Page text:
Hi. I find it rather odd that nobody so far seems to
have responded to this
interesting proposal. So I am making a modest attempt. I have to admit that
I just ask questions & clarifications mostly, and I am not sure if others
have the same questions.
----- Original Message -----
From: Gerard Meijssen
Sent: Sat, 04 Jun 2005 08:10:53 +0200
Subject: Re: [Foundation-l] IEEE LOM
>However if 50% of the Dutch data is of an
universal nature, it would
>mean that this 50% does not need to be entered for the articles in other languages.
>Hosting this metadata on the Wikimedia servers makes sense;
I think I want to learn more about this part. What do you mean by the universal data?
The Dutch implementation of IEEE LOM has Dutch localisation for the
international labels. When 50% of the data is the same on every article
independent of the localisation used, and when an article on the same
topic in different languages shares this metadata, you do not have to
enter those again. To make IEEE LOM available, you need to implement the
local standard next to the published standard.
Some of the IEEE data are common to all Wikipedia (or
Wikimedia) articles/pages so that
they do not have to be manually entered for individual articles/pages separately, but
could simply be implemented at a different level?
>it allows for the opening up of Free content
in a proprietary world.
>It would make a huge deduction in cost for every second language implementing the IEEE
I want to know more about these statements, too.
What are some of the expected benefits of tagging the contents with IEEE LOM? Are you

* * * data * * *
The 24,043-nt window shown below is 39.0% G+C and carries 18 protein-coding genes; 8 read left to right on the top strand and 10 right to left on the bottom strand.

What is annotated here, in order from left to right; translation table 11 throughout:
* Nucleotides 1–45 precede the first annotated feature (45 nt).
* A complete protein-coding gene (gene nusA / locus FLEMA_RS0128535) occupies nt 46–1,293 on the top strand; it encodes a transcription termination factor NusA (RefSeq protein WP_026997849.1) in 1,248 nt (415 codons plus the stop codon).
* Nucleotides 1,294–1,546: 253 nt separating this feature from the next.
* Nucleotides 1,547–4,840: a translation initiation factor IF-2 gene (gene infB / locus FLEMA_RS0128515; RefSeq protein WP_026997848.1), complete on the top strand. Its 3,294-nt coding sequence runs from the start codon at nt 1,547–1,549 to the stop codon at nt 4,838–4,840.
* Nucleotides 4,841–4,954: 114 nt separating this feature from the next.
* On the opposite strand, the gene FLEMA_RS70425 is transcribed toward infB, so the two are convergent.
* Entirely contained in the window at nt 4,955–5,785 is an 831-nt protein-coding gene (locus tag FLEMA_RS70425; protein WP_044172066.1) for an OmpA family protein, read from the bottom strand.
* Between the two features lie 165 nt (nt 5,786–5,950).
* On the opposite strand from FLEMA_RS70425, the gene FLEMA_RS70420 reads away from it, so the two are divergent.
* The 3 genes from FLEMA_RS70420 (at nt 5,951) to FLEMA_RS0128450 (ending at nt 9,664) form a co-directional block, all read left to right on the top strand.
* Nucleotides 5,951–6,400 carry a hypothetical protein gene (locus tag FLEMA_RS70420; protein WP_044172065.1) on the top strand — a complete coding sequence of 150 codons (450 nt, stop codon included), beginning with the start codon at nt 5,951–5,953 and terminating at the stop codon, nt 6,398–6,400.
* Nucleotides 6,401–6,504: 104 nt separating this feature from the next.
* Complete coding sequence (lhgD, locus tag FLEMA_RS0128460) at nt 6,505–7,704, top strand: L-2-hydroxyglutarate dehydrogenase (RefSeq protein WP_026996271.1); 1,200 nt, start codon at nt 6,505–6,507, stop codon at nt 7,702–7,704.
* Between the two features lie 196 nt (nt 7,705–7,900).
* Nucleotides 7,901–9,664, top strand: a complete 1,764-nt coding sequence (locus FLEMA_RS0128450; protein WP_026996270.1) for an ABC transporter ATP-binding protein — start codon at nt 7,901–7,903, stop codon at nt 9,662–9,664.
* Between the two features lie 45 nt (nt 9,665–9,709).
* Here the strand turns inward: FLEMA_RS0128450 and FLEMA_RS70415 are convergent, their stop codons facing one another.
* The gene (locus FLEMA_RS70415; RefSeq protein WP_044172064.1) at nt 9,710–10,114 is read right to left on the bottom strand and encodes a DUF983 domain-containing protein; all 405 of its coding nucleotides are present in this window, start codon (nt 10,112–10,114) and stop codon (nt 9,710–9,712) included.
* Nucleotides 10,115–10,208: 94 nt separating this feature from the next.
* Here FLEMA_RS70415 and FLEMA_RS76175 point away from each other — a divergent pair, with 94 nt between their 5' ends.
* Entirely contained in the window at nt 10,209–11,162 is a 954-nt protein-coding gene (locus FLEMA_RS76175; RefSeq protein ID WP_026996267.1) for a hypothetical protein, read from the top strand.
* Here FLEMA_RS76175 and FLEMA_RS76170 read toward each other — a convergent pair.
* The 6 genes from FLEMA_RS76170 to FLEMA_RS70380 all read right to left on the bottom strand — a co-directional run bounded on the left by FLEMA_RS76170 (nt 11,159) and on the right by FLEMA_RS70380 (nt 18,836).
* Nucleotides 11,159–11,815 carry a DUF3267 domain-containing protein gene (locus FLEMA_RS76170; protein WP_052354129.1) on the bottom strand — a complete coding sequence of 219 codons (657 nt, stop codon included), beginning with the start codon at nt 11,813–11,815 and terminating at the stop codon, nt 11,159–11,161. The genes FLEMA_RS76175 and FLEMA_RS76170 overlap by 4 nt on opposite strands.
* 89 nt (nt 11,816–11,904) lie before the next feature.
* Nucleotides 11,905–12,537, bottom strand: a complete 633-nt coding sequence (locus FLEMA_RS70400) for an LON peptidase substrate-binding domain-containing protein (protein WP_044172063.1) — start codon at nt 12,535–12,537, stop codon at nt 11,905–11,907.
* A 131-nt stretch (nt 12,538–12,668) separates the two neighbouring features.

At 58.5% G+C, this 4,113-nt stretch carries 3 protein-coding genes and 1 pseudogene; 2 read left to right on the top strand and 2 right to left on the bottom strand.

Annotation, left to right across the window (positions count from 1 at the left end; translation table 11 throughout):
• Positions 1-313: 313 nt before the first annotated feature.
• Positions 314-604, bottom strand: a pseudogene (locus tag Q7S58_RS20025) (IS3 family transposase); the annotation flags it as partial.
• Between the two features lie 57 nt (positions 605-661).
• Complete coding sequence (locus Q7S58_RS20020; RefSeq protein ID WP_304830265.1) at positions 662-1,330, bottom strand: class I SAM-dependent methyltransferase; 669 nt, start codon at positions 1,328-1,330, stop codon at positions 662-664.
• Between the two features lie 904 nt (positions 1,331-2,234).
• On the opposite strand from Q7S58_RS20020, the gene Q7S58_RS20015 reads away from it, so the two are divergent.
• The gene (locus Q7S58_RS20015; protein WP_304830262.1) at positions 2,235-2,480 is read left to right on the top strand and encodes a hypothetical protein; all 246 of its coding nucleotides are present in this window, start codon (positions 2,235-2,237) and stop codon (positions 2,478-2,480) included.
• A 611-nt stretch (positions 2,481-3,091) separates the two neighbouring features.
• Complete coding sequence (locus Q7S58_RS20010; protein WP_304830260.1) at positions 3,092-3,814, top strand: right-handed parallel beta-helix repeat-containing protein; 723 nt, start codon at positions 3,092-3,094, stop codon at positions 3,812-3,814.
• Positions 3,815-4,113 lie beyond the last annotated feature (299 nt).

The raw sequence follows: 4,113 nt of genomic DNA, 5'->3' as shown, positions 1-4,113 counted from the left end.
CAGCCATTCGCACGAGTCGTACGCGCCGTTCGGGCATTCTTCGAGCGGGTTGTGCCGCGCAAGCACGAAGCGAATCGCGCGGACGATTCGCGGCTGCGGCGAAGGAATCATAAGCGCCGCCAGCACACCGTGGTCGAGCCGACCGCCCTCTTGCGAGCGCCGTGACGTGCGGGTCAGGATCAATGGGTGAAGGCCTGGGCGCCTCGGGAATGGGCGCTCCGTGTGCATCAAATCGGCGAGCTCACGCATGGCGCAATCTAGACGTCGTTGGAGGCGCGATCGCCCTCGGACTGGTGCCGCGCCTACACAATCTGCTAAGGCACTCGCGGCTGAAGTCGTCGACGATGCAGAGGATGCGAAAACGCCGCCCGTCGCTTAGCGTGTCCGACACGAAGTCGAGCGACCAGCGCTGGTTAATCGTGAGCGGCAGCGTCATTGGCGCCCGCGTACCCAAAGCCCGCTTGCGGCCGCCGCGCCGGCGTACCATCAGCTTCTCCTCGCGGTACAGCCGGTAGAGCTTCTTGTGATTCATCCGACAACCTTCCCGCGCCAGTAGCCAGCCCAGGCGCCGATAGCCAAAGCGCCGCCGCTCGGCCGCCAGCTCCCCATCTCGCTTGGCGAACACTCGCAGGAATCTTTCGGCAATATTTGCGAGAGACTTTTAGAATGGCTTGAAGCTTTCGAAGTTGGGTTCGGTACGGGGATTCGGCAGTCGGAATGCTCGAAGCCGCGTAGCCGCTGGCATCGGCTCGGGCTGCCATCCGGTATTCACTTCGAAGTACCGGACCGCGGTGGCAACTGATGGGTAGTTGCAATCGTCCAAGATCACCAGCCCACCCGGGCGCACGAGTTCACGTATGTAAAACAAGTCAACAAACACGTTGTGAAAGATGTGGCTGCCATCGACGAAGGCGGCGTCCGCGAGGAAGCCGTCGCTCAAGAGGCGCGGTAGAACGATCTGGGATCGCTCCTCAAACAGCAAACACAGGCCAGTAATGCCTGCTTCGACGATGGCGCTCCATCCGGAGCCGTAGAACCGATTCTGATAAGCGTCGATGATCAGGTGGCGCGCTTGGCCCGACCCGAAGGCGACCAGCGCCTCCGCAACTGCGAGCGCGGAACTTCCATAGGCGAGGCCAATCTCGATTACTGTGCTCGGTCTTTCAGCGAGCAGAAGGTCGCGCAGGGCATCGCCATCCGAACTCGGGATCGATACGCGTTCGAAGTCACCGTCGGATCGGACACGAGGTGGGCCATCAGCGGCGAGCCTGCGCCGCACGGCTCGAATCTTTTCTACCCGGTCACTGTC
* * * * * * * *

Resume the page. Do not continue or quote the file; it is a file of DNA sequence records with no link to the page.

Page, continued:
many commercial content providers will take Wikipedia contents and offer them as part of
contents? That sounds good to me (reuse of contents is good in principle in my opinion).
Yes, that is what I suggest.
I also wonder about how they will comply with GFDL that
requires, among other things, that
contents should not be technically protected for people to read or copy, and that no other
terms than license will be applied. Well, that's their (those commercial content
business to figuire things out, so perhaps the question is not very relevant to our
Making content accessible is what we do. Making people comply with our
license is a different matter. I learned that schools themselves often
ask organisations to rate info according to IEEE LOM. But once info HAS
been categorized according to this standard, our information will be
found for use. The issues re licensecompliance are not different for us
as it is for the commercial content providers, if anything the
commercial boys have more to lose.
The questions I put to you are:
* Are we willing to host open standard meta data for the educational world.
* Are we willing to cooperate with organisations that are interested in implementing
* How will we manage such things; funds can be found to pay people doing this kind of
work - can we consider this
Am I correct in assuming that what they want is that somehow we (Dutch Wikipedians, or
in general) will tag our contents in the way specified in IEEE LOM? And they will pay for
the server and
traffic in return? Is that the deal they are proposing?
No, they want to host our content and tag the info. Us hosting the
content, will allow for sharing the "universal" IEEE LOM labels and this
in turn will lead to less effort in tagging our content for other
countries following the paths of interwiki links. This is what I propose
what we should do. Finding 100% funding is something that is relatively
easy to do certainly when the management of this IEEE LOM stuff is what
the rationale is.
Immediate question that I have, in that case, is that:
*Do they want to somehow host the Dutch Wikipedia only, on a separate server?
*Did they consider creating a mirror themselves, and do all the tagging by themselves? In
for good or not, they perhaps need only a few experienced Wikipedians as
particularly an exciting choice, but could be quite sensible.
This will prevent the economies of scale. So it is cool when they do
this, it makes however more sense when this metadata is integrated
within our own systems.